An Archaeological Survey of Big Bone Cave, Tennessee and Diachronic Patterns of Cave Utilization in the Eastern Woodlands
Date of Award
Master of Arts
Charles H. Faulkner
Walter E. Klippel, P. S. Willey
An archaeological survey of Big Bone Cave, Tennessee was conducted by the author from August 1984 to August 1985. Results of the survey indicate that while numerous historic activities, particularly the mining of saltpetre, have disturbed prehistoric deposits in the cave, evidence of aboriginal use of the cave remains intact. The nature of prehistoric remains, their context, and the radiocarbon dated period of activity are used as evidence to support the interpretation that extensive mining of selenite gypsum occurred in the cave, primarily during the Early Woodland period.
The radiocarbon age chronology from Big Bone and other similar cave sites was statistically analysed to support the evidence for a diachronically patterned use and perception of cave sites during the Late Archaic through Mississippian periods in the Eastern Woodlands. This pattern includes the use of caves as mines and quarries, places for the burial or disposal of the dead, and as ceremonial retreats. Finally, suggestions are offered for guiding future research to test and refine this pattern.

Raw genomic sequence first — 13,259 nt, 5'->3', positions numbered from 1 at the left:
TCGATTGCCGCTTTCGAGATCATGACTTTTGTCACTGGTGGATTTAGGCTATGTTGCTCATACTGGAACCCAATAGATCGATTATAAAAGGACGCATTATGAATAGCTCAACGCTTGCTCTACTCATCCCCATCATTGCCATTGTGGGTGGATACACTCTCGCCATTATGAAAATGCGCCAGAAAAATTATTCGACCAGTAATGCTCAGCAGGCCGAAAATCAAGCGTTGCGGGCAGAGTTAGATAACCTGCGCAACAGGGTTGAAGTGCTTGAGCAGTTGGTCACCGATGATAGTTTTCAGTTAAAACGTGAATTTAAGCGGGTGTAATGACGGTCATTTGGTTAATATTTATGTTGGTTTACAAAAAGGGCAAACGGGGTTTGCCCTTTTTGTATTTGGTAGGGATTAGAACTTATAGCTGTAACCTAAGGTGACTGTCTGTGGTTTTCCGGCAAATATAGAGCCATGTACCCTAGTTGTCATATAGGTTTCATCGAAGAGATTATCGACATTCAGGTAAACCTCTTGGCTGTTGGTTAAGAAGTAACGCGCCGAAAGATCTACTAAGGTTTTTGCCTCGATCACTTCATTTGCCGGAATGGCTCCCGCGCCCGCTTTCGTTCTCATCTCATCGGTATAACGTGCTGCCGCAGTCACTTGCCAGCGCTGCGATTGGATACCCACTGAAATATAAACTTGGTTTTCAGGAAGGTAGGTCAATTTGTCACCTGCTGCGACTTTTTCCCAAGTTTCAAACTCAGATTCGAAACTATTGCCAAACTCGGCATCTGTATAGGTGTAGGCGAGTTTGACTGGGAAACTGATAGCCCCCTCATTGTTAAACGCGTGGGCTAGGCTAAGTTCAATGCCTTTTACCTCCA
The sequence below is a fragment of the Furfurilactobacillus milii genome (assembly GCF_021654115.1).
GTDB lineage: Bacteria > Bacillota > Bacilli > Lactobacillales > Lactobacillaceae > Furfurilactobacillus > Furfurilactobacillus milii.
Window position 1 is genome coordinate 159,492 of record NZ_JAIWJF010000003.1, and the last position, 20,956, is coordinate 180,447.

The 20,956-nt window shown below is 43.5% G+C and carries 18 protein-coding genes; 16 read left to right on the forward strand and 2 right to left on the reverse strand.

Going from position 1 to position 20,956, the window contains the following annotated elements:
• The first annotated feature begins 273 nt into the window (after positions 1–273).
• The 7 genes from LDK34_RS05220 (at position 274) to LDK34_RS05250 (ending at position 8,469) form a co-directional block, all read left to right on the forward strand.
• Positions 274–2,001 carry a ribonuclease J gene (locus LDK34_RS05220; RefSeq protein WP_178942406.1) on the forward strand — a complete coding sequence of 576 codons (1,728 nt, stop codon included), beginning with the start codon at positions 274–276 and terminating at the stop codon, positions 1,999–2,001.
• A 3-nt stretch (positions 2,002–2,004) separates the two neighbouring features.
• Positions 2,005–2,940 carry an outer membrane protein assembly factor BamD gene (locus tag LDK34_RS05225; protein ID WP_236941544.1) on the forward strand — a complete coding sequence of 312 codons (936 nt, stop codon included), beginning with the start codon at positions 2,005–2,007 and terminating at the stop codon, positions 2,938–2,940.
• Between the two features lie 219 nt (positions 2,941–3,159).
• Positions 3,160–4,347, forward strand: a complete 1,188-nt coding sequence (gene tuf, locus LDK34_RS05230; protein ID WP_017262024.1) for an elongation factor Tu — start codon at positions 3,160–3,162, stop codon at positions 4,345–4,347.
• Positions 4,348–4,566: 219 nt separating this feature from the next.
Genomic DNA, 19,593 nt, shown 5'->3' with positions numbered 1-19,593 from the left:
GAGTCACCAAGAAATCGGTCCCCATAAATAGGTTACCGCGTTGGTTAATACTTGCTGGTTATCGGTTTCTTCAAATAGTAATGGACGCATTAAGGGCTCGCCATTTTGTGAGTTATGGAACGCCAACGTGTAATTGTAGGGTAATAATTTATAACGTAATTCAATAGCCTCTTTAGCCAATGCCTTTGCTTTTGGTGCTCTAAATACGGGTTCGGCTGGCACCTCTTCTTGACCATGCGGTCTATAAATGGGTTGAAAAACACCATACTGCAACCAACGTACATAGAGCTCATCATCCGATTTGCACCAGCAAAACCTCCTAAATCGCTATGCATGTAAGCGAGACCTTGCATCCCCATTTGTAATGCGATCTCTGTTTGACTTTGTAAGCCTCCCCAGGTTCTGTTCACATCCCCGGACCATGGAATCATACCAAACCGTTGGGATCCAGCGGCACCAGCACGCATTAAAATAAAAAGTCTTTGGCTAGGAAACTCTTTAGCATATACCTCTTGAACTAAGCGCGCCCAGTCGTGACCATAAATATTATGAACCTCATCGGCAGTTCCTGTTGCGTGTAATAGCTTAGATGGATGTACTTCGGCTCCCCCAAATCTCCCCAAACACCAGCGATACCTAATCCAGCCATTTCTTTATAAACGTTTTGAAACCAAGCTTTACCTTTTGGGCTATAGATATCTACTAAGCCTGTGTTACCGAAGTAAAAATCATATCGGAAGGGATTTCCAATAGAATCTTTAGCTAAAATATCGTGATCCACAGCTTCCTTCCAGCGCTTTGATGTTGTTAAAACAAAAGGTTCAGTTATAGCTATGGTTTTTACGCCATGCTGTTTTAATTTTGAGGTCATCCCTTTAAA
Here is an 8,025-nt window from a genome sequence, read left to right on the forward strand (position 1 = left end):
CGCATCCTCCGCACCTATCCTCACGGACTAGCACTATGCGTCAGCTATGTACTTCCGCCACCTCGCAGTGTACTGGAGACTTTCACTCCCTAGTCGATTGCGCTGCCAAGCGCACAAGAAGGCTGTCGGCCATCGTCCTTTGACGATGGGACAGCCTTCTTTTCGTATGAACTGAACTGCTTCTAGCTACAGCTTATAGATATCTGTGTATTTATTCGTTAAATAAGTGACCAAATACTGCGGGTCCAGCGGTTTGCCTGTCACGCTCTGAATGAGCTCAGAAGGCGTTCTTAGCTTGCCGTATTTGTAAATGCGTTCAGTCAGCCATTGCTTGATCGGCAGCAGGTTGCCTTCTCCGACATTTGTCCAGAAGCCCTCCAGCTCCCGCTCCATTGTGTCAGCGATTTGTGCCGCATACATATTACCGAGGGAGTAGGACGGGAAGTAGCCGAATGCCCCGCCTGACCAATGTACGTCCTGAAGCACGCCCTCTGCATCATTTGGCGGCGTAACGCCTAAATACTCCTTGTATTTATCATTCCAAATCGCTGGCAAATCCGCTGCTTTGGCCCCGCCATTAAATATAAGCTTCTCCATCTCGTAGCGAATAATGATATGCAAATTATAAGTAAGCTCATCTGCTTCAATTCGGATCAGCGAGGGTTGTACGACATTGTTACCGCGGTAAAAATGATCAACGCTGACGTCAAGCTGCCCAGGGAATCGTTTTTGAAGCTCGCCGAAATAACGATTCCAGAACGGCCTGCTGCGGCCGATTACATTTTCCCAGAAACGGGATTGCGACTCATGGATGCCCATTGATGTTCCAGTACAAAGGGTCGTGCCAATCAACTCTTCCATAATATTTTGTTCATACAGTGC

Crothers, George Martin, "An Archaeological Survey of Big Bone Cave, Tennessee and Diachronic Patterns of Cave Utilization in the Eastern Woodlands. " Master's Thesis, University of Tennessee, 1987.